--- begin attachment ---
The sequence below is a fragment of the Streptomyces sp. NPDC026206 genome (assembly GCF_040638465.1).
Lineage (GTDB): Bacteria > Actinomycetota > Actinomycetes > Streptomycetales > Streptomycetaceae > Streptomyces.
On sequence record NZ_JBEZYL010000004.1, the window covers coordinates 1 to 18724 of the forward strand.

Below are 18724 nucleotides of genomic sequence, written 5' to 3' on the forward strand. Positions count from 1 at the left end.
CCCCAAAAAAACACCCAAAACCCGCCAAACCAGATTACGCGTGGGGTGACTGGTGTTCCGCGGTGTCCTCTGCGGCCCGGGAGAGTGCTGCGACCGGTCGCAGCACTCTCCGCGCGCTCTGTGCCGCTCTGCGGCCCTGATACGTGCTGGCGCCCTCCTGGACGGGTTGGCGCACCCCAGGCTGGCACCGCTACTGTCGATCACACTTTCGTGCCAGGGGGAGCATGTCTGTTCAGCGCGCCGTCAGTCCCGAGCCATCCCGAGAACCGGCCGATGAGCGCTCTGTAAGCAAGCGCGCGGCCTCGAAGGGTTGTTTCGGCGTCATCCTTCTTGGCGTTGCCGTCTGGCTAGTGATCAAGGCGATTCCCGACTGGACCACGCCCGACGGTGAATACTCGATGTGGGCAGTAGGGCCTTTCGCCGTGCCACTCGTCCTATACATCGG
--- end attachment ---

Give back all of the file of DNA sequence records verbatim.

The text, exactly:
The sequence below is a fragment of the Streptomyces sp. NPDC026206 genome (assembly GCF_040638465.1).
Lineage (GTDB): Bacteria > Actinomycetota > Actinomycetes > Streptomycetales > Streptomycetaceae > Streptomyces.
On sequence record NZ_JBEZYL010000004.1, the window covers coordinates 1 to 18724 of the forward strand.

Below are 18724 nucleotides of genomic sequence, written 5' to 3' on the forward strand. Positions count from 1 at the left end.
CCCCAAAAAAACACCCAAAACCCGCCAAACCAGATTACGCGTGGGGTGACTGGTGTTCCGCGGTGTCCTCTGCGGCCCGGGAGAGTGCTGCGACCGGTCGCAGCACTCTCCGCGCGCTCTGTGCCGCTCTGCGGCCCTGATACGTGCTGGCGCCCTCCTGGACGGGTTGGCGCACCCCAGGCTGGCACCGCTACTGTCGATCACACTTTCGTGCCAGGGGGAGCATGTCTGTTCAGCGCGCCGTCAGTCCCGAGCCATCCCGAGAACCGGCCGATGAGCGCTCTGTAAGCAAGCGCGCGGCCTCGAAGGGTTGTTTCGGCGTCATCCTTCTTGGCGTTGCCGTCTGGCTAGTGATCAAGGCGATTCCCGACTGGACCACGCCCGACGGTGAATACTCGATGTGGGCAGTAGGGCCTTTCGCCGTGCCACTCGTCCTATACATCGG